The latest display of this stalwart economic principal is the fight between Amazon and various state legislatures throughout the country who are now demanding that Amazon pay sales taxes in those states where affiliates or subsidiaries operate. The argument behind the proposals are two fold. First, if brick and mortar facilities have to pay sales tax it is only fair that online businesses do the same.  Second, as the current debate in Wisconsin indelibly demonstrates, states are in a pinch when it comes to their budgets.

 

Let’s take these one at a time.  The idea that online retailers paying sales tax is a matter of fairness is nonsense. At the heart of these arguments is the notion that somehow e-commerce is unfairly competitive with respect to businesses with physical retail spaces. These two types of business models are simply competitive along different dimensions.

 

While online sellers may enjoy a price and volume advantage in many cases (although this is by no means universal, think: Wal-Mart), they relinquish many other advantages.  First, customers must pay shipping expenses and even then must wait several days to receive their product. They risk having the product damaged during transit or missing the UPS driver if the item requires a signature. They don’t get to skim through the book, try on the skirt, or smell the candle. They don’t get to ask a sales person for advice or have him/her answer questions about the product. If the customer guesses wrong while shopping online, they don’t get the immediate feedback to know that the salesperson should bring them a smaller size of shoe. They don’t get to see colors and textures of fabrics in eye-poping REAL-D or in the unforgiving light of the real world. They don’t get to pick up the computer to see how light 5.1 Ibs really feels.  The customer won’t get to see the brightness of the HDTV, judge the size of the suitcase, or feel the firmness of the pillow. And trying to return something you bought online? If that online retailer doesn’t have a physical store nearby you’re off to the post office to wait in a 10-person line, destined to mail the item back and start the buying process all over again.

 

I could go on, but anyone who has been to an Apple store lately surely must know the value of a physical retail location. Daily, crowds of consumers pack between its walls to look, feel, hear and yes, purchase.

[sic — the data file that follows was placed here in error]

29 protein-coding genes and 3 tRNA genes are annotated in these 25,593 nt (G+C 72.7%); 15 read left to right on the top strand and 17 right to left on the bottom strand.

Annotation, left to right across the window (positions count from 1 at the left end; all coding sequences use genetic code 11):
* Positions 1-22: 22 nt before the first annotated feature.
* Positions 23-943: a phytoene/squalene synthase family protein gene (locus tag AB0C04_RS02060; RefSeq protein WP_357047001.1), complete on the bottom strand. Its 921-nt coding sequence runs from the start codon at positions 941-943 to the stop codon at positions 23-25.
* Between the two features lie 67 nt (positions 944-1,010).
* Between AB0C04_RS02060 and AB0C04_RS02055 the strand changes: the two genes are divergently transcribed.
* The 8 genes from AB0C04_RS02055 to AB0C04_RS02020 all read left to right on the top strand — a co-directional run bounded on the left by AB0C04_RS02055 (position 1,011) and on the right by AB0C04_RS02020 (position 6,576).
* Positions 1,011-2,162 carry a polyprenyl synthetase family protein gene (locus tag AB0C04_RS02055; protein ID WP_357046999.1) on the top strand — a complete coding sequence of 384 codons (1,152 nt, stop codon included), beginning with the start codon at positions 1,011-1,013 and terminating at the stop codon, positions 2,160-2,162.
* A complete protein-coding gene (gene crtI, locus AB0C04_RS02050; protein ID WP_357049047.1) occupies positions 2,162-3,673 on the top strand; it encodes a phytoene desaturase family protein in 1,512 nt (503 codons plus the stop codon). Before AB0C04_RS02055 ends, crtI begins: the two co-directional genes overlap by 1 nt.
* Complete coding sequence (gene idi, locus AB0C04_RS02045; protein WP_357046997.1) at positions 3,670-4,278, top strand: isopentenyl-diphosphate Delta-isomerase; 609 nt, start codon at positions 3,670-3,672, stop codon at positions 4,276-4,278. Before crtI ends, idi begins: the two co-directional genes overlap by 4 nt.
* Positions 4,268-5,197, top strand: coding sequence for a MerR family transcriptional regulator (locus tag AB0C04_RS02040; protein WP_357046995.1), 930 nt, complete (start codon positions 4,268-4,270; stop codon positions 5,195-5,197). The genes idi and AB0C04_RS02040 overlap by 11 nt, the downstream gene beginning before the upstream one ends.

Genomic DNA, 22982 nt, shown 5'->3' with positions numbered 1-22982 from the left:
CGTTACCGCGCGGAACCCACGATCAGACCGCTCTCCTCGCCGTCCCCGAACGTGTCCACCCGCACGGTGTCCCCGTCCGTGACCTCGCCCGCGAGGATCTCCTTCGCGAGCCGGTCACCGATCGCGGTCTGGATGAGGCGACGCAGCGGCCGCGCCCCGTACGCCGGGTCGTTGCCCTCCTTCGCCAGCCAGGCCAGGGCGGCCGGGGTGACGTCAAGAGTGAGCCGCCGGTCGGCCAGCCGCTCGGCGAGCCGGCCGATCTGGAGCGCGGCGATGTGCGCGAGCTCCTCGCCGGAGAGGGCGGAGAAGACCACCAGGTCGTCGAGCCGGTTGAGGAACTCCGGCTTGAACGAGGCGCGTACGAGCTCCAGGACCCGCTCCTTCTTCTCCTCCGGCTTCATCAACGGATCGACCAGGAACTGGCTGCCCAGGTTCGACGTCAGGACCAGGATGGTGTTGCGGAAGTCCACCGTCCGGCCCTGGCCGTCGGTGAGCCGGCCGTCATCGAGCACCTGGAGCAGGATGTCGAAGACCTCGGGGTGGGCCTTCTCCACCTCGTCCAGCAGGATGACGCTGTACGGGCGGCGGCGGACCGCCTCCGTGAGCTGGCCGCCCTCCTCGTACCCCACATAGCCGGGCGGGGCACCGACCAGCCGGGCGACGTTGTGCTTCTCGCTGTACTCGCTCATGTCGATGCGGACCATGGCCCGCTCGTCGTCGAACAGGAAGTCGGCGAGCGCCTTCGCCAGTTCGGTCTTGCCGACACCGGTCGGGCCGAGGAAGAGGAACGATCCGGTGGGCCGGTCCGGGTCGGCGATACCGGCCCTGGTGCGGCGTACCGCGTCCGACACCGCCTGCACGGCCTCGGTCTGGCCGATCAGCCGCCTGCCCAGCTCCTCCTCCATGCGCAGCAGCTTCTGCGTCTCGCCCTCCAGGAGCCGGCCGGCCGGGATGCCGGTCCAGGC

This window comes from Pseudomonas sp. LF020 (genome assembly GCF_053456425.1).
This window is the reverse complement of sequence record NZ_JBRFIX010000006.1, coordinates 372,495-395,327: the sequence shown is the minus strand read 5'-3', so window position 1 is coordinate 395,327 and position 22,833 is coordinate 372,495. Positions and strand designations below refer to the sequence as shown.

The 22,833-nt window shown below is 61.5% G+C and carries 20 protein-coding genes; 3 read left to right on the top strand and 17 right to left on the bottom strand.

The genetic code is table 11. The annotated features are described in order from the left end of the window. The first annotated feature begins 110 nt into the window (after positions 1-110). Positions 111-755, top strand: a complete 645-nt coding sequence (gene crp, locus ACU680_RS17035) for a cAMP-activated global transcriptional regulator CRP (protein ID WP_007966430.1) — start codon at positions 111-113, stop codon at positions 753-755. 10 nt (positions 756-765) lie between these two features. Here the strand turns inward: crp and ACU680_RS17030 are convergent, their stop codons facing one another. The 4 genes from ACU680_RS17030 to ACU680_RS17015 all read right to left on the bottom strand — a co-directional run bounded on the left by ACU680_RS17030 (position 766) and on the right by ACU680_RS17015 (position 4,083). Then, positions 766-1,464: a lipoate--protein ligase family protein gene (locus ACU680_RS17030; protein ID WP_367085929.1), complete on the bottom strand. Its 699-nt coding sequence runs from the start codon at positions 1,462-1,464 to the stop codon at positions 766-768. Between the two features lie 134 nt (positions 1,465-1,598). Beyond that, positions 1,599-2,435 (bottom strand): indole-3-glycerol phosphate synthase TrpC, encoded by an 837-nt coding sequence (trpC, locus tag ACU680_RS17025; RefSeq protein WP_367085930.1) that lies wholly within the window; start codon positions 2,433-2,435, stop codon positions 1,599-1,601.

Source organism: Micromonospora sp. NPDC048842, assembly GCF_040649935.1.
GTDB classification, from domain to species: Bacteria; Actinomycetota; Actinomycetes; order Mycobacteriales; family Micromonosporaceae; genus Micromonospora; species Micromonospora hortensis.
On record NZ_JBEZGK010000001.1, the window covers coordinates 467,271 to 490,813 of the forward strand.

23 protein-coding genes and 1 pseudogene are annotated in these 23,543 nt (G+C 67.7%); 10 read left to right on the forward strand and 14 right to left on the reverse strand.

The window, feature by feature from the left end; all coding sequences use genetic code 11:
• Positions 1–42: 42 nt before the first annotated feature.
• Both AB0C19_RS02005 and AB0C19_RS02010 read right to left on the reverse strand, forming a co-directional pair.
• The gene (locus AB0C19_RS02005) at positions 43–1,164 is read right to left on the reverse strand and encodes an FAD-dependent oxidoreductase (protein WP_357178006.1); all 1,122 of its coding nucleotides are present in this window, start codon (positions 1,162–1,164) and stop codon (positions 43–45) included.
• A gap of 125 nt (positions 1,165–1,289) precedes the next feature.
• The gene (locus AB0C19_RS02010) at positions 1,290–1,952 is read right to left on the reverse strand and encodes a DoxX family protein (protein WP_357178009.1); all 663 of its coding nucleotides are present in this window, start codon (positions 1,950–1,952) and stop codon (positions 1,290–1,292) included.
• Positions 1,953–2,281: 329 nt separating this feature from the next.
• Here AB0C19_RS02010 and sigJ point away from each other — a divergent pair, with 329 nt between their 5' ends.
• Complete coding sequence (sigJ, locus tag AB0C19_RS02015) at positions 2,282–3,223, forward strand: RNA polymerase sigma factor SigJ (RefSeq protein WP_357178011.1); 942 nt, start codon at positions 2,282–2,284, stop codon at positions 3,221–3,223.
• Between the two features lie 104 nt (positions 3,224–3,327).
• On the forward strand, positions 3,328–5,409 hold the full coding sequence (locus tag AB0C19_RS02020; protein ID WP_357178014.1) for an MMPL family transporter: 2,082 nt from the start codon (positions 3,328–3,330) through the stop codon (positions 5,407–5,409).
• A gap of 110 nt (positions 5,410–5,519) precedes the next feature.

So how are online retailers stacking up against brick and mortar stores these days? I pulled this report from the US Census website:

E-commerce sales in 2010 accounted for 4.2 percent of total retail sales. In other words, less than $1 of every $20 a customer spends will be through an web-based vendor. Although online sellers are certainly increasing at a healthy pace, it looks like traditional retailer stores are still doing just fine.

 

Now what about those state budgets. The theory goes that forcing online retailers to pay sales tax will increase tax revenue thereby helping to close budget gaps. While that might work in a world where people’s feet are sealed in concrete, the real world is dynamic—companies and consumers constantly respond to the incentives laid out before them. So what do you do when someone slides a piece of legislation between you and a bucket of money?  You find a way to get to the bucket:

“Meanwhile, last fall, Texas officials sent Amazon a tax bill for $269 million, after determining that the retailer’s Dallas-area warehouse, owned by a subsidiary, qualified as a local address under state tax rules…In retaliation for Texas’s move, Amazon said last month that it would close the warehouse next month and cancel plans to build another.”

 

If this movement among states continues to gain steam, then Amazon will continue to respond, probably by consolidating its operations to minimize its tax exposure; all the while hurting the states that enact the legislation by reducing employment opportunities. At some unknown point in the future, I predict, some clever state will realize what is happening and invite online retailers by exempting them from sales tax—because states want to get to that bucket of money too—just as Delaware did with laws regulating incorporation of businesses. Laws which have since spread to other states, I might add. (Either that or Amazon will simply relocate to one of the four states with limited or no sales tax). And this certainly wouldn’t be the first time that companies have undergone geographic relocations in response to legislation.

 

*Note that humans are included as profit maximizing “enterprises”.